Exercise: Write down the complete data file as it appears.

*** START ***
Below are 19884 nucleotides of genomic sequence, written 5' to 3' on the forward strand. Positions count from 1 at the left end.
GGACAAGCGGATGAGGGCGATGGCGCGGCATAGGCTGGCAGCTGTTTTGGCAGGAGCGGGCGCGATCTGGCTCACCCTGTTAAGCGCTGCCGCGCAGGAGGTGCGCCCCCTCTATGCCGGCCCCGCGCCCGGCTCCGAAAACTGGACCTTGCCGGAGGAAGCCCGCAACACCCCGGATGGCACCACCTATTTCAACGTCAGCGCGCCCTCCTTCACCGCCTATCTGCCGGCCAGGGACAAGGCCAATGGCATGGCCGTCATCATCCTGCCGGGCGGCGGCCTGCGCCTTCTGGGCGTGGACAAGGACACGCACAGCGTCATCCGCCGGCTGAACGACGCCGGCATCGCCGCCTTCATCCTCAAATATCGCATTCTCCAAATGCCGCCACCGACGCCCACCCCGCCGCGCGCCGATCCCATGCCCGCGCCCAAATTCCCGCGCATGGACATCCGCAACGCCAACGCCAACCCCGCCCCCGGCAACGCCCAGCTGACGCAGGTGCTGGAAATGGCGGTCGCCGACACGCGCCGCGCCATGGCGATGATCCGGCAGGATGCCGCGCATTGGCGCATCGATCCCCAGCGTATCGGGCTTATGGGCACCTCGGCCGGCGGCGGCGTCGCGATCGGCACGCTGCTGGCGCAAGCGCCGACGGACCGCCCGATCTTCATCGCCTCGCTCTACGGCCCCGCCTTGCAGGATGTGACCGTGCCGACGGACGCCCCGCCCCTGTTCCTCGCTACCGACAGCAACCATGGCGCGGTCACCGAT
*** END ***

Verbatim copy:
Below are 19884 nucleotides of genomic sequence, written 5' to 3' on the forward strand. Positions count from 1 at the left end.
GGACAAGCGGATGAGGGCGATGGCGCGGCATAGGCTGGCAGCTGTTTTGGCAGGAGCGGGCGCGATCTGGCTCACCCTGTTAAGCGCTGCCGCGCAGGAGGTGCGCCCCCTCTATGCCGGCCCCGCGCCCGGCTCCGAAAACTGGACCTTGCCGGAGGAAGCCCGCAACACCCCGGATGGCACCACCTATTTCAACGTCAGCGCGCCCTCCTTCACCGCCTATCTGCCGGCCAGGGACAAGGCCAATGGCATGGCCGTCATCATCCTGCCGGGCGGCGGCCTGCGCCTTCTGGGCGTGGACAAGGACACGCACAGCGTCATCCGCCGGCTGAACGACGCCGGCATCGCCGCCTTCATCCTCAAATATCGCATTCTCCAAATGCCGCCACCGACGCCCACCCCGCCGCGCGCCGATCCCATGCCCGCGCCCAAATTCCCGCGCATGGACATCCGCAACGCCAACGCCAACCCCGCCCCCGGCAACGCCCAGCTGACGCAGGTGCTGGAAATGGCGGTCGCCGACACGCGCCGCGCCATGGCGATGATCCGGCAGGATGCCGCGCATTGGCGCATCGATCCCCAGCGTATCGGGCTTATGGGCACCTCGGCCGGCGGCGGCGTCGCGATCGGCACGCTGCTGGCGCAAGCGCCGACGGACCGCCCGATCTTCATCGCCTCGCTCTACGGCCCCGCCTTGCAGGATGTGACCGTGCCGACGGACGCCCCGCCCCTGTTCCTCGCTACCGACAGCAACCATGGCGCGGTCACCGAT